The advantage of investing through a platform is also that you can see and monitor your holdings in one place, you can do this whether you opt for an Isa product or just a straightforward investment account. The disadvantage is that you may pay a small fee for holding trusts. Dealing charges can also range from £5 to £12.50.
If you buy direct with an Isa wrapper, then that is your investing Isa allowance for that year and you may only be able to invest tax-free either in that trust, or the investment houses other trusts in that financial year.
As an example of investing direct Aberdeen Asset Management allows investors to buy into its selection of trusts either with an Isa wrapper or as a straight investment (it also offers Isa transfers in).
For straightforward investing, buying carries no charges but selling costs £10, there is no annual administration fee and the minimum lump sum is £250 and regular investing sum is £100. For an Isa wrapper, there is no buying charge, a £15 selling fee, and a £24 plus VAT annual administration fee. Minimum lump sum investment is £1,000 and regular investment is £100.
Using a platform
You could access investment trusts from different companies and combine them with other products such as shares and funds by using a platform.
Hargreaves Lansdown is one example of a platform that will let you do this in a number of ways.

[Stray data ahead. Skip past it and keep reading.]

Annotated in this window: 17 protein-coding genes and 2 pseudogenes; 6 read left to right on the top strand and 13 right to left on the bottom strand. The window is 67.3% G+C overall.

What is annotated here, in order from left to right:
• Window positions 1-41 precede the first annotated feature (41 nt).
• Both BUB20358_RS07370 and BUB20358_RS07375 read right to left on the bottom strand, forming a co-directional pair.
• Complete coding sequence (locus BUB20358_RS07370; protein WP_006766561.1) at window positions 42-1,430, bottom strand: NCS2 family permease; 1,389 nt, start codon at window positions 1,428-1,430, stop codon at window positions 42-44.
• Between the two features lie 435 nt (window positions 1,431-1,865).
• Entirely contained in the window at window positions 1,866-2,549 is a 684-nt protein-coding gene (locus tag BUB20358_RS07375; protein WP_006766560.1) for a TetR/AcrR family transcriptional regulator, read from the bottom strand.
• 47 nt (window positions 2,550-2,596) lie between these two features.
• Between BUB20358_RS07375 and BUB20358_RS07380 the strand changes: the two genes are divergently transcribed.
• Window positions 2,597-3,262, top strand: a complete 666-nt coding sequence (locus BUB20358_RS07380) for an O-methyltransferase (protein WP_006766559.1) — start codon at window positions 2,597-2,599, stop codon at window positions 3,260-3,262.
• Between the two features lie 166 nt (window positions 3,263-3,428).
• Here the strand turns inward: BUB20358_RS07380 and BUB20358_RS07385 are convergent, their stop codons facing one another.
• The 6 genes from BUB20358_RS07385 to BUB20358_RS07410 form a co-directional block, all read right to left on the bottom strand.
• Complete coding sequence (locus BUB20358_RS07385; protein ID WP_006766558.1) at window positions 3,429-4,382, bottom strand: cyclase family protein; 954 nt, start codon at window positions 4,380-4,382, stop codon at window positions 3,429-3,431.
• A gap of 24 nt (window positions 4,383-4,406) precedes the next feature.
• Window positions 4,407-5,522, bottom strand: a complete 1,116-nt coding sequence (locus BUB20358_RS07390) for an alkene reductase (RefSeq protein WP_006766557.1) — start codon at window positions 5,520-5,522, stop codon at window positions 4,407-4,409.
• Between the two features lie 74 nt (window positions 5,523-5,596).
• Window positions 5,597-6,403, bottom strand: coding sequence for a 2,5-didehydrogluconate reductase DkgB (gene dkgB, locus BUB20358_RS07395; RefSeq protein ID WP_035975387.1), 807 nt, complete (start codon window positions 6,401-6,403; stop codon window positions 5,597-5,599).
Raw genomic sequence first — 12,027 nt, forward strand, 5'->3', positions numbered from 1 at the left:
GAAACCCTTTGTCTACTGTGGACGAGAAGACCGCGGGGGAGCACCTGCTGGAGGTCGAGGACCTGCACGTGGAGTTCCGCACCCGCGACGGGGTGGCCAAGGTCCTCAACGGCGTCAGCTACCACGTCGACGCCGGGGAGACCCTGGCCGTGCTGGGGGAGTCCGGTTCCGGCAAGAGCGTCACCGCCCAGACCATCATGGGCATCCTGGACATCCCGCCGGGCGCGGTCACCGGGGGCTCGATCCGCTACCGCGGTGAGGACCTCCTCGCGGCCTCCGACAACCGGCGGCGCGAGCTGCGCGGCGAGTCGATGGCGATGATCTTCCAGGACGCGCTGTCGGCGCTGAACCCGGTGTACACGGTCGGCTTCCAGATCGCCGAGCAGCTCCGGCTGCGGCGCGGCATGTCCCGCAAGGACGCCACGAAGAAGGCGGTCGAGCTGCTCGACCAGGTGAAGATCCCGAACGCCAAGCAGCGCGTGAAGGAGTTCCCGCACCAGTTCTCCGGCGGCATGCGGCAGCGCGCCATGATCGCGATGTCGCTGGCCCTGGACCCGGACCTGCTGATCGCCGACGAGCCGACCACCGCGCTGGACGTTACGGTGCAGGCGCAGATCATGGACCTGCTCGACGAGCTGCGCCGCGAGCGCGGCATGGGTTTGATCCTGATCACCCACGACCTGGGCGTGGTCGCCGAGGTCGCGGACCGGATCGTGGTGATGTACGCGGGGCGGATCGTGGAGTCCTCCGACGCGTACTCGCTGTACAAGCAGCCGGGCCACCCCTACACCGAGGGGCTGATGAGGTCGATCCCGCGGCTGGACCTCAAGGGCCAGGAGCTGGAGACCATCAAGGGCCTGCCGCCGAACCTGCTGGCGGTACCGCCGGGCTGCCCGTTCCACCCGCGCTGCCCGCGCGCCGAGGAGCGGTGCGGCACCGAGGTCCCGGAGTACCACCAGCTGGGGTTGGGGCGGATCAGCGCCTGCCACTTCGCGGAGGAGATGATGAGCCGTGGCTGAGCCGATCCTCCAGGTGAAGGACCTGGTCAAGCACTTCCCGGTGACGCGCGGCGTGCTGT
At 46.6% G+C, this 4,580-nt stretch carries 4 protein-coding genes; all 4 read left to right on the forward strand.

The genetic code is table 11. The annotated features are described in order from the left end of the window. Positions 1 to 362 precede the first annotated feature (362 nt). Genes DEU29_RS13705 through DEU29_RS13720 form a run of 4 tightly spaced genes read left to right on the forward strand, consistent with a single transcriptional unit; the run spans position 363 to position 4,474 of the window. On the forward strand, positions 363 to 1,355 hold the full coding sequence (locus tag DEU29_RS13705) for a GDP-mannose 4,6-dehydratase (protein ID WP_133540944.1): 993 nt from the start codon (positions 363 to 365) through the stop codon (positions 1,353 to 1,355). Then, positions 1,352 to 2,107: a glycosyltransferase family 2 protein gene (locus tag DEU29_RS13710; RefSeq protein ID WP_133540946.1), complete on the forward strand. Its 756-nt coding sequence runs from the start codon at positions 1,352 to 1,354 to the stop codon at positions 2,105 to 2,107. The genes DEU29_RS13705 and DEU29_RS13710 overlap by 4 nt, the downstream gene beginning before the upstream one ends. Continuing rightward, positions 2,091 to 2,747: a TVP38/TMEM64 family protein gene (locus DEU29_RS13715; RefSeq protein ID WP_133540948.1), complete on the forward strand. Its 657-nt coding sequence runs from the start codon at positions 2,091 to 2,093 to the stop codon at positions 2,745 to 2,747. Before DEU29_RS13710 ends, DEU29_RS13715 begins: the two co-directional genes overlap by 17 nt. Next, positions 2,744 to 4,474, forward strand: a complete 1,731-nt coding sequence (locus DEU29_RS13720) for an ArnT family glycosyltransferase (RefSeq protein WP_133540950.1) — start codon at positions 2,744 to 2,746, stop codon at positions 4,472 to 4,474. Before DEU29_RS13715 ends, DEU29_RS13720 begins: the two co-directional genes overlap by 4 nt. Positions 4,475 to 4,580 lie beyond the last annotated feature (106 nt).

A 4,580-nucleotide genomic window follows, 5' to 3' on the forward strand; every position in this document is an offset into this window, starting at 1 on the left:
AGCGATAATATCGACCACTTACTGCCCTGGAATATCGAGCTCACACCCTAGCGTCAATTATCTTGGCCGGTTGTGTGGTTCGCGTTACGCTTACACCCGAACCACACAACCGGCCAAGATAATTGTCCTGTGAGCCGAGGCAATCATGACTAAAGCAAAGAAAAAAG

Investment trust dealing costs £11.95 per trade (for one to nine trades per month, more trades brings the price down), and this fee applies for both one-off investments and regular investing. Regular investing is now £1.50 per month
Investors with an Isa holding investment trusts have an annual charge of 0.45 per cent of their value, capped at £45 per year.
Non-Isa investors are not charged. The Hargreaves Lansdown platform is really best suited to fund investing rather than investment trusts, but is useful if you plan to hold the two together.
Why invest through an Isa?
Investing with an Isa is one of the few opportunities we have for making money with very little tax but it doesn't offer complete tax-free status.
Every year the Government gives us a tax-free Isa allowance. For 2015/16 the allowance is £15,240.
You are able to move money from an investment Isa into cash Isa under the rules or put your whole allowance in a cash Isa. This applies to any money you have invested in previous years.
Any gains within an Isa are free from capital gains tax. Everyone has a CGT allowance, currently £11,000 per year, and many may feel they are unlikely to ever make more than this in profit each year from selling their assets.
However, those who invest consistently over time may one day be surprised at how much those investments are worth and holding them in a tax-free wrapper makes sense.
This is because if they opt to sell all or a large amount of their investments at one time and they are not held in an Isa, then they may be over the capital gains tax limit and face a tax bill. Whereas, hold them in an Isa and you have no such problem and will not even need to fill in a tax form if you sell.
Income from investments is also treated in a more tax-friendly way in an Isa. Corporate bonds and gilts income is tax-free.
Dividends and shares income are still taxed at 10% before they are received, so basic rate taxpayers will not gain any extra benefit, but higher rate taxpayers do not have to pay any extra tax that would normally be incurred.
If you are a basic rate taxpayer you may hope to be a higher rate taxpayer one day, so putting your investments in a tax-free wrapper is a sound tactic. Investing through an Isa also removes the headache of filling in a tax return for both income and capital gains.